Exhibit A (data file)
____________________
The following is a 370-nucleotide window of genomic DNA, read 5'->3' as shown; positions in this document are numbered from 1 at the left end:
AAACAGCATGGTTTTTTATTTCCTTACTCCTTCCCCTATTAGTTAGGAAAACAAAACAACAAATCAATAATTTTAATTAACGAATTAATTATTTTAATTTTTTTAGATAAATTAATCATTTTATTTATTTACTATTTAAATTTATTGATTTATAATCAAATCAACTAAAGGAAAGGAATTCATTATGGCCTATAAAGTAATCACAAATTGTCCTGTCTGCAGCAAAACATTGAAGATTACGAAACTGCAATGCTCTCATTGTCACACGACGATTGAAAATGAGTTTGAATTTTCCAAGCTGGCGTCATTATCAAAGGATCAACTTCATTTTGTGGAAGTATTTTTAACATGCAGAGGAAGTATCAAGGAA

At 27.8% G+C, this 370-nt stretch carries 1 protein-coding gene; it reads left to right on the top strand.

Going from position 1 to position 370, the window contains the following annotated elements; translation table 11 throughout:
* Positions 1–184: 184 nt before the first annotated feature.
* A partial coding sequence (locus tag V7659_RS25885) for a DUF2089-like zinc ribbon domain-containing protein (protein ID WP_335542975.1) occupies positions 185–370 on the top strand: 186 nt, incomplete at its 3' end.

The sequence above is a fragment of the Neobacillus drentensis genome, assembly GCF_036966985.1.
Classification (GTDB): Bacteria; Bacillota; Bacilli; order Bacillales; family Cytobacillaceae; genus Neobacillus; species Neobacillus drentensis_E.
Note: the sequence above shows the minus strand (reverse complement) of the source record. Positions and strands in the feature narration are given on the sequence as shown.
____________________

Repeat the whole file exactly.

The following is a 370-nucleotide window of genomic DNA, read 5'->3' as shown; positions in this document are numbered from 1 at the left end:
AAACAGCATGGTTTTTTATTTCCTTACTCCTTCCCCTATTAGTTAGGAAAACAAAACAACAAATCAATAATTTTAATTAACGAATTAATTATTTTAATTTTTTTAGATAAATTAATCATTTTATTTATTTACTATTTAAATTTATTGATTTATAATCAAATCAACTAAAGGAAAGGAATTCATTATGGCCTATAAAGTAATCACAAATTGTCCTGTCTGCAGCAAAACATTGAAGATTACGAAACTGCAATGCTCTCATTGTCACACGACGATTGAAAATGAGTTTGAATTTTCCAAGCTGGCGTCATTATCAAAGGATCAACTTCATTTTGTGGAAGTATTTTTAACATGCAGAGGAAGTATCAAGGAA

At 27.8% G+C, this 370-nt stretch carries 1 protein-coding gene; it reads left to right on the top strand.

Going from position 1 to position 370, the window contains the following annotated elements; translation table 11 throughout:
* Positions 1–184: 184 nt before the first annotated feature.
* A partial coding sequence (locus tag V7659_RS25885) for a DUF2089-like zinc ribbon domain-containing protein (protein ID WP_335542975.1) occupies positions 185–370 on the top strand: 186 nt, incomplete at its 3' end.

The sequence above is a fragment of the Neobacillus drentensis genome, assembly GCF_036966985.1.
Classification (GTDB): Bacteria; Bacillota; Bacilli; order Bacillales; family Cytobacillaceae; genus Neobacillus; species Neobacillus drentensis_E.
Note: the sequence above shows the minus strand (reverse complement) of the source record. Positions and strands in the feature narration are given on the sequence as shown.